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Ener-G offers AD service to industrial processors

By Chris Hanson | November 06, 2013

Ener-G has launched an outsourced anaerobic digestion (AD) service that includes the design, installation and operation of the renewable energy facilities for a variety of industrial processors.

The service, financed by Ener-G, will provide customers with less financial risks and little to no upfront costs to incorporate AD technology in industrial processes that produce a liquid effluent stream of at least 3,000 kilograms of chemical oxygen demand (COD) each day. Ener-G would recover its investment by splitting the savings with the customer over the contract period, with customers receiving 20 to 50 percent of the annual savings.

The projects would produce biogas from industrial sites, such as brewing and distillation operations, and use it to fuel a combined-heat-and-power (CHP) engine, generating both heat and electricity. In addition to producing heat and power, the projects could reduce the COD content of effluent up to 95 percent. By reducing the COD content, facilities would be able to reduce effluent costs and offer potential water recycling after removing any solids.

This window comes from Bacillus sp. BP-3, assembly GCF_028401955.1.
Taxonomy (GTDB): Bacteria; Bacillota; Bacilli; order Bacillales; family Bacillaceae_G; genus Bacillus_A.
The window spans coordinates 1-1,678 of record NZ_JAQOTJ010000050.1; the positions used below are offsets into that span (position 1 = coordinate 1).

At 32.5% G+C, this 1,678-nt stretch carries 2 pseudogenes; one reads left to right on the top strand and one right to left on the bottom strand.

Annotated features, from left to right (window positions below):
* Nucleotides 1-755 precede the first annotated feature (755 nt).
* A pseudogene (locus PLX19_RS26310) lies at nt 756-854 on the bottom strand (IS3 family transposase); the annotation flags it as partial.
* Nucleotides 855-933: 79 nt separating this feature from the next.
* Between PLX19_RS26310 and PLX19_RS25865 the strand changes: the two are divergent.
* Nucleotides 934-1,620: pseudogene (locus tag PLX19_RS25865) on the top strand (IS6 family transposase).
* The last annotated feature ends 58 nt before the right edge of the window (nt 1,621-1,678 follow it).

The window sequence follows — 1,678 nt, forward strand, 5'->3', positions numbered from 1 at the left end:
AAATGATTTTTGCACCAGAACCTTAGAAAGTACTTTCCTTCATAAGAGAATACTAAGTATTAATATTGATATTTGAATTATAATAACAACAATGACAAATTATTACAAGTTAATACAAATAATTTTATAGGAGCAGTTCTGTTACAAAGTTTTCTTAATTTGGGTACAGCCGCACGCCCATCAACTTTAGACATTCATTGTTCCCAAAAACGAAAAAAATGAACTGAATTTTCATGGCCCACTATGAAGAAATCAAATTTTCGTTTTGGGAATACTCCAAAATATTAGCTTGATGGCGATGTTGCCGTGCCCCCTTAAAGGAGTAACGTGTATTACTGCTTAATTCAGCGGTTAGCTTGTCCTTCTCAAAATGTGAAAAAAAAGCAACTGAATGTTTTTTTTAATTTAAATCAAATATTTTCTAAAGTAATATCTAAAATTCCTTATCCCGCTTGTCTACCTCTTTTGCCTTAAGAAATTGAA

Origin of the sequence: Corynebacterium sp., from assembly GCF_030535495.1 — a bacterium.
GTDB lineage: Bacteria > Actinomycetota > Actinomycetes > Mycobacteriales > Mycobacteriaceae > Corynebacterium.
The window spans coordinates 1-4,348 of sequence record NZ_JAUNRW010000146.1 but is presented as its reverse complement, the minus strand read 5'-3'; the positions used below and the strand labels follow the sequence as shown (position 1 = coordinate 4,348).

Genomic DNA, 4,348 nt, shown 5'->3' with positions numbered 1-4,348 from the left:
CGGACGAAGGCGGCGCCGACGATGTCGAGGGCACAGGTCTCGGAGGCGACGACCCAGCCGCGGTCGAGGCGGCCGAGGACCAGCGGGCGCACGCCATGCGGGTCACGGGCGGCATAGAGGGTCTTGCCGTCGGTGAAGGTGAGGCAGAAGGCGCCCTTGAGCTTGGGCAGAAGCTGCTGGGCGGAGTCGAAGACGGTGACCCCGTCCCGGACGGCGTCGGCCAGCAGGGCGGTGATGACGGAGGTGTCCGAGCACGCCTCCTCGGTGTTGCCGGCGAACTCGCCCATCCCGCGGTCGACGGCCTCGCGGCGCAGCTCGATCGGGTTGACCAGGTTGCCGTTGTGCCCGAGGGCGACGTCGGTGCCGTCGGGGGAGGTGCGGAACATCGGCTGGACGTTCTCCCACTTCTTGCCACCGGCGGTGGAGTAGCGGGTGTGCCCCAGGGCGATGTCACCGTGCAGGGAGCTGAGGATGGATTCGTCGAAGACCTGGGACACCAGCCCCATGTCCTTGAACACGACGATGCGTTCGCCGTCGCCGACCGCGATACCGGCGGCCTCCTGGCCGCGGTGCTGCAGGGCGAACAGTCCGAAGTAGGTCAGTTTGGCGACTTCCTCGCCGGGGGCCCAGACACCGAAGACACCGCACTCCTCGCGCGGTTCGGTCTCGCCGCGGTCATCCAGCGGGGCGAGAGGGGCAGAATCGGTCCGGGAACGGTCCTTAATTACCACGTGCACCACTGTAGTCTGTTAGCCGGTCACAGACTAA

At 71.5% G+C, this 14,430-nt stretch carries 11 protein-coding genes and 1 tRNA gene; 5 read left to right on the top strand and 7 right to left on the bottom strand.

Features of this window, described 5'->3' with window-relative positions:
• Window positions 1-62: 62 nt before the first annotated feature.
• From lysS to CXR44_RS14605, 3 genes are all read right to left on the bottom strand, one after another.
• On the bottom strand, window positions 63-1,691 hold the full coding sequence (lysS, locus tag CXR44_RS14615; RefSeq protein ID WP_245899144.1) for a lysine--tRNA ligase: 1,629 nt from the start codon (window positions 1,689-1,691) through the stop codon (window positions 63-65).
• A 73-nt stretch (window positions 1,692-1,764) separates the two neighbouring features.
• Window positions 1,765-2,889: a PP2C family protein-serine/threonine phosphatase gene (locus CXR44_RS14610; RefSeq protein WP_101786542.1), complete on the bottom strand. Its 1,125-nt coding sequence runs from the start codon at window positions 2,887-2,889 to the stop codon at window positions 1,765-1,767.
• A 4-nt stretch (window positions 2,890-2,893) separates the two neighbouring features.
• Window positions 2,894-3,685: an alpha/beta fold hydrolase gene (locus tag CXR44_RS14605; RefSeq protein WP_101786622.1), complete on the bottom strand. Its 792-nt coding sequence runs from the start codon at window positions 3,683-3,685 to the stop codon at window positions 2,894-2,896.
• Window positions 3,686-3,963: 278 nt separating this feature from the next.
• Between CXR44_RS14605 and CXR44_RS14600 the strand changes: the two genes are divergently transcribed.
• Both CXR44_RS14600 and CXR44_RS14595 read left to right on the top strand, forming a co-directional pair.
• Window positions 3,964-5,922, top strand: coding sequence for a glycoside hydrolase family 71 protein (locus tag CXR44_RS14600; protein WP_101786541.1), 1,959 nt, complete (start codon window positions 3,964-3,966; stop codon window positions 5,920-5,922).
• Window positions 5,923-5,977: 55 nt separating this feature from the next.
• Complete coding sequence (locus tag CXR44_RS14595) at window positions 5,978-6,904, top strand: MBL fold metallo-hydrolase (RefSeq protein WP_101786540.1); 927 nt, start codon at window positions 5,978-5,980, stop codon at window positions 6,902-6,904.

“The increasing cost of waste and effluent disposal, coupled with rising energy costs and environmental legislation is prompting renewed interest in AD. Our outsourced build-own-operate model means that cash strapped companies can benefit without raiding their own capital or trying to raise finance themselves,” said Scott Tamplin, director of anaerobic development at Ener-G. “We will design, install, operate and own the complete anaerobic digestion plant – shouldering all the financial risk and sharing operational savings with customers over an agreed contract term of 10, 15, 20 or 25 years. This provides businesses with a steady and attractive income stream.”

By eliminating upfront capital needs, Ener-G hoped to garner more interest in implementing AD technology. “The U.K. processing industry has been slow to adopt anaerobic digestion, largely because of high capital cost and lack of knowledge. By removing both these barriers, we hope to accelerate deployment of AD in the sector.”

North British Distillery, one of the largest grain whisky producers in Scotland, employed a 500 kilowatt (kW) CHP system from Ener-G is able to treat 27,000 kilograms, or 59,524 pounds, of COD each day and reduced the distillery’s carbon dioxide emissions by approximately 9,000 metric tons annually.

 

 

 

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